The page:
Nowhere has the fact that GNSS can guide things besides military weapons and transport manifested itself more profoundly than in agriculture.
While Google and automotive manufacturers struggle to figure out how to put autonomous vehicles on the highway, farmers have been using GNSS for well over a decade to guide equipment through their fields — along with a host of other ag-related, site-specific applications.
Indeed, GNSS — along with an array of other high-tech resources — is transforming agriculture at an accelerating rate.
To help us get our arms around the state of the arts and sciences in precision farming, we turned to Dr. John Fulton, associate professor in the Department of Food, Agricultural, and Biological Engineering at Ohio State University. Previously the assistant manager of a 2,000-acre, family owned fruit and vegetable farm in Ohio for 24 years, Fulton has conducted research and written extensively on the use of advanced technologies on U.S. farms of which he estimates around 70 percent are using some level of GPS/GNSS.
Inside GNSS Magazine (IGM): What level of positioning accuracy is most widely sought for these applications? Has there been a trend toward obtaining greater GNSS precision/accuracy in the agricultural community?
FULTON: The level of positioning accuracy depends on the field operation and technology being used. Typical application equipment such as sprayers and fertilizer applicators will use Wide Area Augmentation System (WAAS) or sub-meter correction since high accuracy is not required. These operations occur generally at higher ground speeds versus other field operations in the range of 10 to 20 mph. Therefore, adjacent passes occur in less than 15 minutes; so, precision of the positioning system is sufficient for both guidance and rate control technology on these machines.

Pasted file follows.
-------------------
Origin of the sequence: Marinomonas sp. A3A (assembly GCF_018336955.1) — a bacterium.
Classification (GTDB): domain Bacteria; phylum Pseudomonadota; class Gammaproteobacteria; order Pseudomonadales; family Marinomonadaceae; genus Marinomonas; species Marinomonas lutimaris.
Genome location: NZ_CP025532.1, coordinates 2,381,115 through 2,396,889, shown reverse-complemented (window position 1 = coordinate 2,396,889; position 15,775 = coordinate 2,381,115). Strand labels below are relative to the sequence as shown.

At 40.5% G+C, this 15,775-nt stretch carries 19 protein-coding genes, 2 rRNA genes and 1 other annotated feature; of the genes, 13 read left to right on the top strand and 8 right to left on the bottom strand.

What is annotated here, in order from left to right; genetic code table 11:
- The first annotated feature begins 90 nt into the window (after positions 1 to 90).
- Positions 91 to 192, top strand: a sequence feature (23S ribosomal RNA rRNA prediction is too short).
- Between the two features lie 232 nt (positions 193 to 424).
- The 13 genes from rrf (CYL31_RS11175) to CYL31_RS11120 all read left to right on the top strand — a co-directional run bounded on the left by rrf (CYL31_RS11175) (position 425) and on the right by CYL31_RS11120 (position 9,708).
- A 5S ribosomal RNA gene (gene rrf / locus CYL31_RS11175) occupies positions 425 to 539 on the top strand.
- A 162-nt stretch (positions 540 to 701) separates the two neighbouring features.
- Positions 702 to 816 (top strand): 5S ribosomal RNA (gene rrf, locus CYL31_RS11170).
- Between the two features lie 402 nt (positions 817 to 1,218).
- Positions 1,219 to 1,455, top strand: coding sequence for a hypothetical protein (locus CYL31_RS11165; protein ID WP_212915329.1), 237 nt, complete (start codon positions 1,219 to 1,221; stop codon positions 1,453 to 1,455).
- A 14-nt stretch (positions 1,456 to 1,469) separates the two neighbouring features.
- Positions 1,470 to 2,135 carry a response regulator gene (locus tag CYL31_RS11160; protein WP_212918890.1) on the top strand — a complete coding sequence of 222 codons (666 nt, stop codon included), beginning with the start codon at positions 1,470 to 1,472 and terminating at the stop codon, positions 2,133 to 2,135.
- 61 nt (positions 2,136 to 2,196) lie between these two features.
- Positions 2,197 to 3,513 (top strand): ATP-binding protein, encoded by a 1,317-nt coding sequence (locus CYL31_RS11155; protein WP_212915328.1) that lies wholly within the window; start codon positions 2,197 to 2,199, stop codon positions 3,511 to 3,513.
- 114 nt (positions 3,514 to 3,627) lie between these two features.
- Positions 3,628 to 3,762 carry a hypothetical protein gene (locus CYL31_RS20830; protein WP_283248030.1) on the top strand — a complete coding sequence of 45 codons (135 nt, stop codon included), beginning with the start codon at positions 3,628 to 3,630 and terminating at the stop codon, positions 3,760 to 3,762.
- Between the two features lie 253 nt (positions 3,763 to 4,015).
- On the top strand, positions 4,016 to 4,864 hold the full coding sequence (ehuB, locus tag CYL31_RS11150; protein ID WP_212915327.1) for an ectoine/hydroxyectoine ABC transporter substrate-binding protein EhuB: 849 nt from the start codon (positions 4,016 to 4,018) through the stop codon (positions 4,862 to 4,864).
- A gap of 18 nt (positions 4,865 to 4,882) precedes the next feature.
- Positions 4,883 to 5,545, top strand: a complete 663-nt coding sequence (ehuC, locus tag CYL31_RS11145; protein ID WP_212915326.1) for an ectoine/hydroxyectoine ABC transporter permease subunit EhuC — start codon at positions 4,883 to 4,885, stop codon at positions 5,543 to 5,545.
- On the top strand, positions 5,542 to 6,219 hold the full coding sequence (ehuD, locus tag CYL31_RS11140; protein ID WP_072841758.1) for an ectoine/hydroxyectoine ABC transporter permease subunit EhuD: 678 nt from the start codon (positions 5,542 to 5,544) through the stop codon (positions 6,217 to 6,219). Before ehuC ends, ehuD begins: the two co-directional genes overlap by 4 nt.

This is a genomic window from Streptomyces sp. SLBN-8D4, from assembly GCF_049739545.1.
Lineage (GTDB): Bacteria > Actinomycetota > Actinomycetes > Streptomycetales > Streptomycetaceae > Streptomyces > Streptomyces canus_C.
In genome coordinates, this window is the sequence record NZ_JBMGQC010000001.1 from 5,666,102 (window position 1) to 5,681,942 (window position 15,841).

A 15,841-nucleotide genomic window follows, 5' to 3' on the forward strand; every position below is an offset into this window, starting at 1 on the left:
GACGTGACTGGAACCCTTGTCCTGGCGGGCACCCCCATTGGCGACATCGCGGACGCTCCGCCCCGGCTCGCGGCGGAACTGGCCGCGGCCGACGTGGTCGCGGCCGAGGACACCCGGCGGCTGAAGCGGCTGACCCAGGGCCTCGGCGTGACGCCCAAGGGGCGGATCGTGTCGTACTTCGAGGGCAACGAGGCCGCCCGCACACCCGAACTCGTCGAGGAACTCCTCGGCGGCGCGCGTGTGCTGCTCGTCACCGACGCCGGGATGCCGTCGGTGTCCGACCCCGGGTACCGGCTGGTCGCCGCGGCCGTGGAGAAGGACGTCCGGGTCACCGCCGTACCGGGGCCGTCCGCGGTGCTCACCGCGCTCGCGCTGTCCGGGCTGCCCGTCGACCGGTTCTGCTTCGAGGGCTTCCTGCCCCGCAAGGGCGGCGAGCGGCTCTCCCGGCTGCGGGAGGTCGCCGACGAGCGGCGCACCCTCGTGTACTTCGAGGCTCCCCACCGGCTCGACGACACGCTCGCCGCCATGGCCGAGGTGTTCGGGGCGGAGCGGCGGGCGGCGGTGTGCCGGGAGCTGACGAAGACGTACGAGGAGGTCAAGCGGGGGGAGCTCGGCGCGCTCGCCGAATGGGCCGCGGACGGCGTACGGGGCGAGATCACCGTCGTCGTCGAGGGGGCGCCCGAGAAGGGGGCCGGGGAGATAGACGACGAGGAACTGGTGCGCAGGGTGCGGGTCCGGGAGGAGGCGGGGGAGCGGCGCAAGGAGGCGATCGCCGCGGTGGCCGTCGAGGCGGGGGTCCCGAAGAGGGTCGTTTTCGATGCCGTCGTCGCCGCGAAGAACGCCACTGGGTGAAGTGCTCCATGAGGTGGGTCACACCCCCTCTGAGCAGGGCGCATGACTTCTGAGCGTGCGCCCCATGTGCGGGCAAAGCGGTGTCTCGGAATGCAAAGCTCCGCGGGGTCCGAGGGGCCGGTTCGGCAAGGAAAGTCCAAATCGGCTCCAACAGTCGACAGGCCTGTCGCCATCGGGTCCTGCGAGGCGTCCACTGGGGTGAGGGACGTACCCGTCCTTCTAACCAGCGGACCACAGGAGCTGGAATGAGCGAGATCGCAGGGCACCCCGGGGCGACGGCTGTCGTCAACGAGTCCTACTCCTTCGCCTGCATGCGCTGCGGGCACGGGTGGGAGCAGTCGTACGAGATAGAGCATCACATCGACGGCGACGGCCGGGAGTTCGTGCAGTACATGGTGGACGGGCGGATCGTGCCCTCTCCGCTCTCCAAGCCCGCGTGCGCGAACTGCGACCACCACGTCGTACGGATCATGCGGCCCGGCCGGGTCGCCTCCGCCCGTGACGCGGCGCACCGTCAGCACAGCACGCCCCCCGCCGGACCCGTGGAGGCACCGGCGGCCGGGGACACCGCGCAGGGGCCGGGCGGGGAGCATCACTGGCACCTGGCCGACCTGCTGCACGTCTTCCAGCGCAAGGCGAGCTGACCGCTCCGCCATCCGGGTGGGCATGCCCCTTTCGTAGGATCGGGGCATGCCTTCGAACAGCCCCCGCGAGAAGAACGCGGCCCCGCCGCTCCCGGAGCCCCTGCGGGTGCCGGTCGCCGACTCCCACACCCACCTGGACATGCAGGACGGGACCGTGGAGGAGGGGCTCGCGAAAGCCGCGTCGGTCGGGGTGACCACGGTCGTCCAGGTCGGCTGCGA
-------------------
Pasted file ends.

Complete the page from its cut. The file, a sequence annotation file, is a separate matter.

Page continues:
However, the trend during the past 10 years in agriculture has been towards decimeter- to centimeter-level accuracy due primarily to reduced pricing but also as a result of the availability of higher accuracy correction services, in particular state-provided continuously operating reference stations (CORS) and private network solutions. These have enabled the number-one precision ag application using GNSS technology: guidance systems, including both lightbar guidance and autoguidance systems for agricultural equipment. Field operations such planting, tillage, and harvesting are using GNSS technologies. Real-time kinematic (RTK) adoption continues to increase in agriculture and has become one of the leading correction services used by farmers.
IGM: What are the leading farming applications of high-precision (i.e., centimeter-level) GNSS technology?
FULTON: High-precision or real-time kinematic (RTK) has become well adopted into autoguidance technology for tractors and harvesters to improve machine control and to accurately maintain spacing for adjacent passes. More specifically, RTK provides the necessary accuracy where machine and/or implement alignment is critical for subsequent field operations.
A typical example would be conducting a strip-till operation, then planting to ensure seeds are placed at the center of the tilled strip. Operation near the edge or even off of the tilled strip can negatively impact crop yield. Therefore, RTK level accuracy is required to maintain accurate alignment of passes over time. This requirement also exists for situations where the harvester needs to be aligned accurately with crop rows to minimize harvesting loss. We are also seeing RTK used to more accurately place fertilizers in relation to a row of plants to maximize uptake and reduce environmental risks of off-site movement of nutrients.
IGM: Do farmers seeking access to high-precision (i.e., centimeter-level) GNSS resources tend toward local, ground-based RTK systems or satellite-based commercial services, including virtual reference station techniques?
FULTON: For RTK application in agriculture, farmers use a range of options. In general, single-baseline solutions are the high percentage versus a true network solution.